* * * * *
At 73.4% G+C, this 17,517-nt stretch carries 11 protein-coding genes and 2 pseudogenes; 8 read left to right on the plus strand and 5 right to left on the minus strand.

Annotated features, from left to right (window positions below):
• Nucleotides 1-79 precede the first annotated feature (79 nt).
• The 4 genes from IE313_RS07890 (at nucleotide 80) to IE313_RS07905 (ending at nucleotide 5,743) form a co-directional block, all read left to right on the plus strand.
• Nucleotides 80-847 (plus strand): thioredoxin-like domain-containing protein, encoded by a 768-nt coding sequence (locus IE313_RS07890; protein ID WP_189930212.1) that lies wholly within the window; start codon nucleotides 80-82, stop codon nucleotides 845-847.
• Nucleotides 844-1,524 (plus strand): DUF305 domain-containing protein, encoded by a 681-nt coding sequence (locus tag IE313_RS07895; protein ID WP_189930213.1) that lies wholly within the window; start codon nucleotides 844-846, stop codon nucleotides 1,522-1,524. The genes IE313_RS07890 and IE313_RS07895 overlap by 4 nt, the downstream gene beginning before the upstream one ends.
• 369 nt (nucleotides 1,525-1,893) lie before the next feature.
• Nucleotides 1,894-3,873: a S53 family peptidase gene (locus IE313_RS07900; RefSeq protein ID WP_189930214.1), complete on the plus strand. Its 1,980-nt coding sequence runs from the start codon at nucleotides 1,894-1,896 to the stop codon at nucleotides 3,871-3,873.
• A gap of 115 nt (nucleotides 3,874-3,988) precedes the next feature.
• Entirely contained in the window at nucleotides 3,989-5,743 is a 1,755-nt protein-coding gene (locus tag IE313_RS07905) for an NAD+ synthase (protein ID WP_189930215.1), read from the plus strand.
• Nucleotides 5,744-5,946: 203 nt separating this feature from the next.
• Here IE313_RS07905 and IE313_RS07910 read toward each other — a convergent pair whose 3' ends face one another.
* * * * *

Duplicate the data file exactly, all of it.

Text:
At 73.4% G+C, this 17,517-nt stretch carries 11 protein-coding genes and 2 pseudogenes; 8 read left to right on the plus strand and 5 right to left on the minus strand.

Annotated features, from left to right (window positions below):
• Nucleotides 1-79 precede the first annotated feature (79 nt).
• The 4 genes from IE313_RS07890 (at nucleotide 80) to IE313_RS07905 (ending at nucleotide 5,743) form a co-directional block, all read left to right on the plus strand.
• Nucleotides 80-847 (plus strand): thioredoxin-like domain-containing protein, encoded by a 768-nt coding sequence (locus IE313_RS07890; protein ID WP_189930212.1) that lies wholly within the window; start codon nucleotides 80-82, stop codon nucleotides 845-847.
• Nucleotides 844-1,524 (plus strand): DUF305 domain-containing protein, encoded by a 681-nt coding sequence (locus tag IE313_RS07895; protein ID WP_189930213.1) that lies wholly within the window; start codon nucleotides 844-846, stop codon nucleotides 1,522-1,524. The genes IE313_RS07890 and IE313_RS07895 overlap by 4 nt, the downstream gene beginning before the upstream one ends.
• 369 nt (nucleotides 1,525-1,893) lie before the next feature.
• Nucleotides 1,894-3,873: a S53 family peptidase gene (locus IE313_RS07900; RefSeq protein ID WP_189930214.1), complete on the plus strand. Its 1,980-nt coding sequence runs from the start codon at nucleotides 1,894-1,896 to the stop codon at nucleotides 3,871-3,873.
• A gap of 115 nt (nucleotides 3,874-3,988) precedes the next feature.
• Entirely contained in the window at nucleotides 3,989-5,743 is a 1,755-nt protein-coding gene (locus tag IE313_RS07905) for an NAD+ synthase (protein ID WP_189930215.1), read from the plus strand.
• Nucleotides 5,744-5,946: 203 nt separating this feature from the next.
• Here IE313_RS07905 and IE313_RS07910 read toward each other — a convergent pair whose 3' ends face one another.